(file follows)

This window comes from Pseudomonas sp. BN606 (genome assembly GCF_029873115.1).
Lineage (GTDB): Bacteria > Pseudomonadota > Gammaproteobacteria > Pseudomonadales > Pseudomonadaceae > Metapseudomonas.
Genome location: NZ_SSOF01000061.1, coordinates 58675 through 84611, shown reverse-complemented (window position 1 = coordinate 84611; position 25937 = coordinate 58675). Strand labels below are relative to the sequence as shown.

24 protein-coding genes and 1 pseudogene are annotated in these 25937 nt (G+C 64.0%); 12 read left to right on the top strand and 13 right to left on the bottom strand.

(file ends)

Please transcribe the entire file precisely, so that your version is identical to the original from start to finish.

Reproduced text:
This window comes from Pseudomonas sp. BN606 (genome assembly GCF_029873115.1).
Lineage (GTDB): Bacteria > Pseudomonadota > Gammaproteobacteria > Pseudomonadales > Pseudomonadaceae > Metapseudomonas.
Genome location: NZ_SSOF01000061.1, coordinates 58675 through 84611, shown reverse-complemented (window position 1 = coordinate 84611; position 25937 = coordinate 58675). Strand labels below are relative to the sequence as shown.

24 protein-coding genes and 1 pseudogene are annotated in these 25937 nt (G+C 64.0%); 12 read left to right on the top strand and 13 right to left on the bottom strand.